Major real estate report: shift to urban living is “fundamental,” outer suburbs may “lack staying power”

since the late 1990s, suburban vacancies have been higher (graph by: ULI & PriceWaterhouseCoopers)

Last week the Urban Land Institute and PriceWaterhouseCoopers released their well-regarded annual analysis, Emerging Trends in Real Estate 2010. The report, which has been published for the last 30 years, aims to advise the industry "on where to invest, what to develop, which markets are hot, and how the economy, and trends in capital flows will affect real estate." Throughout the report's 80 pages, the tone is decidedly grim, with words like "abysmal" and "doom" sprinkled on almost every page. This is not a good time to have your money in real estate.

That said, it is clear that the authors, who surveyed over 900 industry experts - investors, developers, property companies, lenders, brokers, and consultants - believe that the prospects for investment are much stronger for smart growth than they are for sprawl. This is consistent with other data and analysis from the last couple of years. Here's an excerpt:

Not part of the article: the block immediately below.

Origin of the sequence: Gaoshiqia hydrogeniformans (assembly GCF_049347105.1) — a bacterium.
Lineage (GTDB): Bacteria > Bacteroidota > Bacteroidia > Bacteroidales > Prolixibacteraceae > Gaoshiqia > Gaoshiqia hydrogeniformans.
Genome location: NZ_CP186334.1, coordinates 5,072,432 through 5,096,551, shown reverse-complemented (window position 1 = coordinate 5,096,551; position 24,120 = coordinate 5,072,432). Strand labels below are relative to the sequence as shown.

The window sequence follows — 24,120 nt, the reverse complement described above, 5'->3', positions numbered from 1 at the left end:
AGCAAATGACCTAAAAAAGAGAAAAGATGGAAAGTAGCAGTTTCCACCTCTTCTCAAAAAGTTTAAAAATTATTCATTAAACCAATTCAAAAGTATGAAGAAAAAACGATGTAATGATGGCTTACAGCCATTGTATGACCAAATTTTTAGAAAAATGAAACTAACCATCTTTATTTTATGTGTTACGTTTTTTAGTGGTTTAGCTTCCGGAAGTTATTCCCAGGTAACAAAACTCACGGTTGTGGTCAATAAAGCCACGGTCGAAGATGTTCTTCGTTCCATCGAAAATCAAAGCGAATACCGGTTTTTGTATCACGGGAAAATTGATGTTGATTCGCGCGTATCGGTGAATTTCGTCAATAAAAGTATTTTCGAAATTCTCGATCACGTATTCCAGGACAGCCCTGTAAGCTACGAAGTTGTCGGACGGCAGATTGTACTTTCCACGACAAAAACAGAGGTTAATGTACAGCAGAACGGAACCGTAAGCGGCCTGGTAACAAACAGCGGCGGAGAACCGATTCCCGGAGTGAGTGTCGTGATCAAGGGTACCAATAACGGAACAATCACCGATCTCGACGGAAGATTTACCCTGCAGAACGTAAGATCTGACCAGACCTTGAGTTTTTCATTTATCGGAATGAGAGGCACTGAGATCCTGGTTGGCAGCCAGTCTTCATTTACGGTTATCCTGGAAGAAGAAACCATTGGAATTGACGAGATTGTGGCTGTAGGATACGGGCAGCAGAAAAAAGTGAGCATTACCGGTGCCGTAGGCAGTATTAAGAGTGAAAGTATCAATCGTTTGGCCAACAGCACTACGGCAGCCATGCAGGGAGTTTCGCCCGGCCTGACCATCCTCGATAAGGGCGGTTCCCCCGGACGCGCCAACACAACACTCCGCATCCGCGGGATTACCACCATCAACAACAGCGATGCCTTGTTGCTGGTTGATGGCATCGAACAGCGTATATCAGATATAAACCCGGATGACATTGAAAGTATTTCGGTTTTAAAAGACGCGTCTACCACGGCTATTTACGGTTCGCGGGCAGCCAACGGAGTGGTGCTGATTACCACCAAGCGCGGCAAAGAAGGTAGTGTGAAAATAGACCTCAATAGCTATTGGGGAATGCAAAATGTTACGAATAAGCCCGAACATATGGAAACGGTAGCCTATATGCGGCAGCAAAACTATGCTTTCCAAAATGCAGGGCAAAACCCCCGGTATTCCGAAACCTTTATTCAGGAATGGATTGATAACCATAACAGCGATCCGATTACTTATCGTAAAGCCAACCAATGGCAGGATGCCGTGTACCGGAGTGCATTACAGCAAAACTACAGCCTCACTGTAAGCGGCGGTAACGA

"Next-generation projects will ori­ent to infill, urbanizing suburbs, and transit-oriented develop­ment. Smaller housing units-close to mass transit, work, and 24-hour amenities-gain favor over large houses on big lots at the suburban edge. People will continue to seek greater convenience and want to reduce energy expenses. Shorter commutes and smaller heating bills make up for higher infill real estate costs."

There's a lot more in the report on these topics as it goes through a more specific analysis of the various industry sectors. I have a summary of the report posted on my NRDC blog, and you can access the report in full here.


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